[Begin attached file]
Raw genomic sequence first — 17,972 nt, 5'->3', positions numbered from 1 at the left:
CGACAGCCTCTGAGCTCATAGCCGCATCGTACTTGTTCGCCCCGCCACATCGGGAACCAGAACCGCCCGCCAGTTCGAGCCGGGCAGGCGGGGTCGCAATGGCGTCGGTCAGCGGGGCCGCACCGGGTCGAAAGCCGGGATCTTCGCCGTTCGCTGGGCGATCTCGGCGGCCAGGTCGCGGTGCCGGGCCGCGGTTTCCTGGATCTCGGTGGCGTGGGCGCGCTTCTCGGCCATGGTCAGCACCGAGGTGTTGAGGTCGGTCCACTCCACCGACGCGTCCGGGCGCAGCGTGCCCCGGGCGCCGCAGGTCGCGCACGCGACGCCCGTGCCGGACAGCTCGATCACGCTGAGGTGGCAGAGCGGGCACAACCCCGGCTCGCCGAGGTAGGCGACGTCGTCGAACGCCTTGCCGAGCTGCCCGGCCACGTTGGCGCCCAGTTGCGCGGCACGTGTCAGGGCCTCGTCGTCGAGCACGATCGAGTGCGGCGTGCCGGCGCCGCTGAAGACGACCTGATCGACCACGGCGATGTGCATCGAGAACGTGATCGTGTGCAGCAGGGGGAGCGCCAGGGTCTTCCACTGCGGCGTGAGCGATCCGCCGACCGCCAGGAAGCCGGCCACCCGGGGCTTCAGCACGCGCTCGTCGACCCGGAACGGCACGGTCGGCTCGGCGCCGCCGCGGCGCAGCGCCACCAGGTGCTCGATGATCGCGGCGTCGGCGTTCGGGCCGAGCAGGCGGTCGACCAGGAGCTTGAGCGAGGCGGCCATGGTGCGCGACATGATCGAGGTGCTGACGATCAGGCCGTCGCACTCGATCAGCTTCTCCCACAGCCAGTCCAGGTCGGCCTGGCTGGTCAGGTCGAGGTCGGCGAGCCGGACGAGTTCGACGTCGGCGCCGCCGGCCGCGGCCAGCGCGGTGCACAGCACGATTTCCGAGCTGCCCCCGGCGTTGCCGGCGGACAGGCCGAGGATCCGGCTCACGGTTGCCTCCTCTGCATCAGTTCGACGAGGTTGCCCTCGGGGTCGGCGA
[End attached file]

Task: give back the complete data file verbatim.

Raw genomic sequence first — 17,972 nt, 5'->3', positions numbered from 1 at the left:
CGACAGCCTCTGAGCTCATAGCCGCATCGTACTTGTTCGCCCCGCCACATCGGGAACCAGAACCGCCCGCCAGTTCGAGCCGGGCAGGCGGGGTCGCAATGGCGTCGGTCAGCGGGGCCGCACCGGGTCGAAAGCCGGGATCTTCGCCGTTCGCTGGGCGATCTCGGCGGCCAGGTCGCGGTGCCGGGCCGCGGTTTCCTGGATCTCGGTGGCGTGGGCGCGCTTCTCGGCCATGGTCAGCACCGAGGTGTTGAGGTCGGTCCACTCCACCGACGCGTCCGGGCGCAGCGTGCCCCGGGCGCCGCAGGTCGCGCACGCGACGCCCGTGCCGGACAGCTCGATCACGCTGAGGTGGCAGAGCGGGCACAACCCCGGCTCGCCGAGGTAGGCGACGTCGTCGAACGCCTTGCCGAGCTGCCCGGCCACGTTGGCGCCCAGTTGCGCGGCACGTGTCAGGGCCTCGTCGTCGAGCACGATCGAGTGCGGCGTGCCGGCGCCGCTGAAGACGACCTGATCGACCACGGCGATGTGCATCGAGAACGTGATCGTGTGCAGCAGGGGGAGCGCCAGGGTCTTCCACTGCGGCGTGAGCGATCCGCCGACCGCCAGGAAGCCGGCCACCCGGGGCTTCAGCACGCGCTCGTCGACCCGGAACGGCACGGTCGGCTCGGCGCCGCCGCGGCGCAGCGCCACCAGGTGCTCGATGATCGCGGCGTCGGCGTTCGGGCCGAGCAGGCGGTCGACCAGGAGCTTGAGCGAGGCGGCCATGGTGCGCGACATGATCGAGGTGCTGACGATCAGGCCGTCGCACTCGATCAGCTTCTCCCACAGCCAGTCCAGGTCGGCCTGGCTGGTCAGGTCGAGGTCGGCGAGCCGGACGAGTTCGACGTCGGCGCCGCCGGCCGCGGCCAGCGCGGTGCACAGCACGATTTCCGAGCTGCCCCCGGCGTTGCCGGCGGACAGGCCGAGGATCCGGCTCACGGTTGCCTCCTCTGCATCAGTTCGACGAGGTTGCCCTCGGGGTCGGCGA